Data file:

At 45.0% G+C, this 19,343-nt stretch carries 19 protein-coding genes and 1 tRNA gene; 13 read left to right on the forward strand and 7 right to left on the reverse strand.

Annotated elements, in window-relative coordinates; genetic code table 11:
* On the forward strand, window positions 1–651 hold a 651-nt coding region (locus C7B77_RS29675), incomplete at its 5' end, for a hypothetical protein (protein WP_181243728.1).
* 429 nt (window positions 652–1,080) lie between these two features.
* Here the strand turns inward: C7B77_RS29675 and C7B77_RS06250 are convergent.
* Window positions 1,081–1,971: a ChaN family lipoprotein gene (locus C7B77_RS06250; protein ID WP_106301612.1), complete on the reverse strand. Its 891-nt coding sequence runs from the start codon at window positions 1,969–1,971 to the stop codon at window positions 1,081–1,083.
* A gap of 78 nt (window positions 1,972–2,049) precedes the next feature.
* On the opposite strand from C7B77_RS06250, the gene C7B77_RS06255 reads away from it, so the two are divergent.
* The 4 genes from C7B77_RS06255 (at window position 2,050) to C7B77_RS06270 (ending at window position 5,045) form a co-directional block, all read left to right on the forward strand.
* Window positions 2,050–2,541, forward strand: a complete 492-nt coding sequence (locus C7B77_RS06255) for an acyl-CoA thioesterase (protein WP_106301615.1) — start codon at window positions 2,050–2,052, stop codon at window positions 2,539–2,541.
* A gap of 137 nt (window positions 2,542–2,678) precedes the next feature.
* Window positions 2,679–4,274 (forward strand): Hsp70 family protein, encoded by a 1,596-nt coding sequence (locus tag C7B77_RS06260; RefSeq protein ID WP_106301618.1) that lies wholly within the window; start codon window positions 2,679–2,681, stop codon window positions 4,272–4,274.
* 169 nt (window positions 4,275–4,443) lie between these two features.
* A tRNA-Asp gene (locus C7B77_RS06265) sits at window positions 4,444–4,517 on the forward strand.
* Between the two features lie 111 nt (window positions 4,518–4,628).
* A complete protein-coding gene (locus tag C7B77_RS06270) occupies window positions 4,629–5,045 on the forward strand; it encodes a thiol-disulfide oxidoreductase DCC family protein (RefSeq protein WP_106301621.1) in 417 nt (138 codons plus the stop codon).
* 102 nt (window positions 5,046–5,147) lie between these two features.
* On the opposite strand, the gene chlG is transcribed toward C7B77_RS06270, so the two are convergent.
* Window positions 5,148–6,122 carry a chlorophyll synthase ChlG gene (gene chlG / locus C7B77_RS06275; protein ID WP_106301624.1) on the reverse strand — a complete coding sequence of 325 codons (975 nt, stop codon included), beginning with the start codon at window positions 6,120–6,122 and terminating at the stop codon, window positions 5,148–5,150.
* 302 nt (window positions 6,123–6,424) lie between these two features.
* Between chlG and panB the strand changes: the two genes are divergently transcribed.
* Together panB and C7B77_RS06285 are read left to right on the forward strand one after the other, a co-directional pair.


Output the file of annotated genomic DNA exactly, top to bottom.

At 45.0% G+C, this 19,343-nt stretch carries 19 protein-coding genes and 1 tRNA gene; 13 read left to right on the forward strand and 7 right to left on the reverse strand.

Annotated elements, in window-relative coordinates; genetic code table 11:
* On the forward strand, window positions 1–651 hold a 651-nt coding region (locus C7B77_RS29675), incomplete at its 5' end, for a hypothetical protein (protein WP_181243728.1).
* 429 nt (window positions 652–1,080) lie between these two features.
* Here the strand turns inward: C7B77_RS29675 and C7B77_RS06250 are convergent.
* Window positions 1,081–1,971: a ChaN family lipoprotein gene (locus C7B77_RS06250; protein ID WP_106301612.1), complete on the reverse strand. Its 891-nt coding sequence runs from the start codon at window positions 1,969–1,971 to the stop codon at window positions 1,081–1,083.
* A gap of 78 nt (window positions 1,972–2,049) precedes the next feature.
* On the opposite strand from C7B77_RS06250, the gene C7B77_RS06255 reads away from it, so the two are divergent.
* The 4 genes from C7B77_RS06255 (at window position 2,050) to C7B77_RS06270 (ending at window position 5,045) form a co-directional block, all read left to right on the forward strand.
* Window positions 2,050–2,541, forward strand: a complete 492-nt coding sequence (locus C7B77_RS06255) for an acyl-CoA thioesterase (protein WP_106301615.1) — start codon at window positions 2,050–2,052, stop codon at window positions 2,539–2,541.
* A gap of 137 nt (window positions 2,542–2,678) precedes the next feature.
* Window positions 2,679–4,274 (forward strand): Hsp70 family protein, encoded by a 1,596-nt coding sequence (locus tag C7B77_RS06260; RefSeq protein ID WP_106301618.1) that lies wholly within the window; start codon window positions 2,679–2,681, stop codon window positions 4,272–4,274.
* 169 nt (window positions 4,275–4,443) lie between these two features.
* A tRNA-Asp gene (locus C7B77_RS06265) sits at window positions 4,444–4,517 on the forward strand.
* Between the two features lie 111 nt (window positions 4,518–4,628).
* A complete protein-coding gene (locus tag C7B77_RS06270) occupies window positions 4,629–5,045 on the forward strand; it encodes a thiol-disulfide oxidoreductase DCC family protein (RefSeq protein WP_106301621.1) in 417 nt (138 codons plus the stop codon).
* 102 nt (window positions 5,046–5,147) lie between these two features.
* On the opposite strand, the gene chlG is transcribed toward C7B77_RS06270, so the two are convergent.
* Window positions 5,148–6,122 carry a chlorophyll synthase ChlG gene (gene chlG / locus C7B77_RS06275; protein ID WP_106301624.1) on the reverse strand — a complete coding sequence of 325 codons (975 nt, stop codon included), beginning with the start codon at window positions 6,120–6,122 and terminating at the stop codon, window positions 5,148–5,150.
* 302 nt (window positions 6,123–6,424) lie between these two features.
* Between chlG and panB the strand changes: the two genes are divergently transcribed.
* Together panB and C7B77_RS06285 are read left to right on the forward strand one after the other, a co-directional pair.